“The time has come to take this to the next level and ensure that we avoid harmful market fragmentation.” Thus spoke Randal Quarles, the US Federal Reserve Vice Chair who also chairs the Financial Stability Board (FSB), this week as it launched a report to finance ministers and central banks belonging to the G20 on harmonising climate risks regulation.
As I’m sure you are all aware, the FSB was established in the wake of the financial crisis in April 2009 as the successor to the Financial Stability Forum (FSF).
Its latest intervention comes as different regulatory regimes appear to be taking markedly different approaches to the issue of climate-related risk disclosures.
The European Union, an FSB member, requires companies to say not only how climate change will affect their performance but also how companies themselves impact the environment.
Indeed, the EU’s sustainable finance framework – published on Tuesday – sets out detailed milestones and measures for finance, companies and households to reach its climate goal.
It builds on a 2018 initiative which set the stage for the bloc’s taxonomy, or classification of truly green investments, and mandatory climate-related corporate disclosure.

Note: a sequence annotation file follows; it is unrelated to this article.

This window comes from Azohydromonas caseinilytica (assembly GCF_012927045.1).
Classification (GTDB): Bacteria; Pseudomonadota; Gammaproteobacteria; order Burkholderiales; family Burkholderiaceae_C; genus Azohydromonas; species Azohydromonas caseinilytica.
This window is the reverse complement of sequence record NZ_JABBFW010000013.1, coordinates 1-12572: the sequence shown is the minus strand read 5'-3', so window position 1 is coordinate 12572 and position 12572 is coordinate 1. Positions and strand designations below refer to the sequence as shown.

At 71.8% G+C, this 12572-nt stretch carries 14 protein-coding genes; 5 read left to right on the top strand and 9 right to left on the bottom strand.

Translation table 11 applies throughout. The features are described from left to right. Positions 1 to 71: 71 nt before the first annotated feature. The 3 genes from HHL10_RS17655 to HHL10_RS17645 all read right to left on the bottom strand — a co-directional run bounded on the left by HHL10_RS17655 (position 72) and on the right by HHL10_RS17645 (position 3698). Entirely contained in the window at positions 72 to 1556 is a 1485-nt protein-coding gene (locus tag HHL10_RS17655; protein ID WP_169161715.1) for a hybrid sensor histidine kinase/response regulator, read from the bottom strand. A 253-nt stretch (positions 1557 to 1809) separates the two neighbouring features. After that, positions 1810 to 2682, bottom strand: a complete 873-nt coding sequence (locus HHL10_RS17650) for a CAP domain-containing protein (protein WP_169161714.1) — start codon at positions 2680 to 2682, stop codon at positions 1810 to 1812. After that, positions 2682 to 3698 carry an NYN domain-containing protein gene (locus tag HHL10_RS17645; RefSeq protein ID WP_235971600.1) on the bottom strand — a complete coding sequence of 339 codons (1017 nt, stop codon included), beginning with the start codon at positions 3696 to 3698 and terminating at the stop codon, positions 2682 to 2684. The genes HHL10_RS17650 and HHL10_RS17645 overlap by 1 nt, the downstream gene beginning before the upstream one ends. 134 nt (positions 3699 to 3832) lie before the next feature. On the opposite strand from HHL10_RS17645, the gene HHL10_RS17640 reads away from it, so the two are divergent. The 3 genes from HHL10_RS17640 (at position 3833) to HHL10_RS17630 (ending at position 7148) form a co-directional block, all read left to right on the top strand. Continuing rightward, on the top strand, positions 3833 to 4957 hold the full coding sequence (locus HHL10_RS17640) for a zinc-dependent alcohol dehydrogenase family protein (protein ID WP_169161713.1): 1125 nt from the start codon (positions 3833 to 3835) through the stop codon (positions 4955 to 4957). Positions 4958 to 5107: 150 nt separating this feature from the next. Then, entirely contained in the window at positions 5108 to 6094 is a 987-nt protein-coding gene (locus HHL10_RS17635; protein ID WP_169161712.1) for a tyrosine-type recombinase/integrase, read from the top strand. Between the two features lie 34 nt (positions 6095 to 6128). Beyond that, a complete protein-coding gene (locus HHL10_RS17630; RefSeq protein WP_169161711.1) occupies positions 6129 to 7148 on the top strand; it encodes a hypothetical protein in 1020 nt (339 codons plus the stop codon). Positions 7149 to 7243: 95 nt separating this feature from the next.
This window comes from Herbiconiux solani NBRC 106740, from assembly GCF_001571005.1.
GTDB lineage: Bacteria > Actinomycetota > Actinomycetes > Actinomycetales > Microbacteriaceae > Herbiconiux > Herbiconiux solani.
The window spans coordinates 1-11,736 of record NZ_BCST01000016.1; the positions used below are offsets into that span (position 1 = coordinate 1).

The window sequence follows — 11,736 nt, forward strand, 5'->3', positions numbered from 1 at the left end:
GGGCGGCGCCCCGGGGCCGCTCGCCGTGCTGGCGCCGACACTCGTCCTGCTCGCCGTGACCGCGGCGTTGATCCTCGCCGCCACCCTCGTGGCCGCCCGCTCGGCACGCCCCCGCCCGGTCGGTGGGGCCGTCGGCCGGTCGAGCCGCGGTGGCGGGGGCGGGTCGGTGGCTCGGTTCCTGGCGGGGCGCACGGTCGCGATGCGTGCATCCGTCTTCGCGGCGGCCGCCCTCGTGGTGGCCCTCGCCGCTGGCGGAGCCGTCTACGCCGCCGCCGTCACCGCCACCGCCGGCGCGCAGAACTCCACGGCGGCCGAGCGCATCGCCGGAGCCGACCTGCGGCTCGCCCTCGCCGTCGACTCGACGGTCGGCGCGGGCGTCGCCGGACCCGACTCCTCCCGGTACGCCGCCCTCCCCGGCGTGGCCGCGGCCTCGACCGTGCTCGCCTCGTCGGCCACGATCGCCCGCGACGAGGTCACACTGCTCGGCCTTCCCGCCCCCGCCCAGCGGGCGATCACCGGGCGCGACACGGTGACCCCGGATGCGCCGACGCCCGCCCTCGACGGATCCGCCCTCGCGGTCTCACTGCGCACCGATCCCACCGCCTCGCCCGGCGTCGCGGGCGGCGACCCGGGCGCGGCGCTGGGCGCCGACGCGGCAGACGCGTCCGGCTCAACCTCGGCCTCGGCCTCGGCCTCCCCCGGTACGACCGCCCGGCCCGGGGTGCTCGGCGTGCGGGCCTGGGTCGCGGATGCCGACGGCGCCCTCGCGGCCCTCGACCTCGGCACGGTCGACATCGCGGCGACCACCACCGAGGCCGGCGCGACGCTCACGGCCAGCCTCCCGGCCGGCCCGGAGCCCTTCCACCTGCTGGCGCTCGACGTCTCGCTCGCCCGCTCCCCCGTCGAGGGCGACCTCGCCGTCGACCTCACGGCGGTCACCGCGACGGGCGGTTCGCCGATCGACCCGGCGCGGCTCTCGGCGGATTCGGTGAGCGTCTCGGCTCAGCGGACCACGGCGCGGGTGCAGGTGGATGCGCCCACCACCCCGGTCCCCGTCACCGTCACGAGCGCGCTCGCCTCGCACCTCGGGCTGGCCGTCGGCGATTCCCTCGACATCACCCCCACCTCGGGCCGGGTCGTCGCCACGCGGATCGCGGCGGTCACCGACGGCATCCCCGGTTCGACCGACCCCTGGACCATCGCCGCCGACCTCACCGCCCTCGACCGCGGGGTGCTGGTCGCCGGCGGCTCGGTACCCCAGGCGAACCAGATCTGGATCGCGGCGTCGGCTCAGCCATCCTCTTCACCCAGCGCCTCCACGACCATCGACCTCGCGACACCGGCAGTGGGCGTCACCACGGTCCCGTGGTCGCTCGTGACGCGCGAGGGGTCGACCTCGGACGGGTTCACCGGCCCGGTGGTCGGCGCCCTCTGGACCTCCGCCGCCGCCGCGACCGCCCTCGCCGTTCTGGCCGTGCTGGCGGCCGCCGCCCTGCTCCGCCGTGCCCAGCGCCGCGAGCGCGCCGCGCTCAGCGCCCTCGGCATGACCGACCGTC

“As the scale of investment required is well beyond the capacity of the public sector, the main objective … is to channel private financial flows into relevant economic activities,” the EU’s executive body the European Commission said.
However, such an approach is viewed with suspicion in other jurisdictions, with many in the US regulatory sphere in particular regarding this as overly interventionist and whiffs of mandates as unacceptable.
So what chance for success for the FSB? Well, on the face, of it, it appears to be adopting a level-headed approach which does not seek to build Rome in a day. As such, it is aiming for comparable climate-related disclosures by companies to help firms and their stakeholders assess and manage risk; as well as more granular data on how physical and transition risks translate into financial risks.
The FSB is also asking for regular vulnerability analyses to deal with the “highly uncertain” nature of climate risks; and consistent tools and practices for regulators to oversee individual sectors as well as the wider system.
Setting aside the almost laughable vagueness of the need for “consistent tools and practices”, I suppose one can laud the practicality of an approach which focuses on better data and a greater level of disclosure. After all, this will aid investors, risk managers and even the end customer in the long-run. Oh yes, and it might even help in the larger battle to contain the looming climate crisis.
Enjoy the read,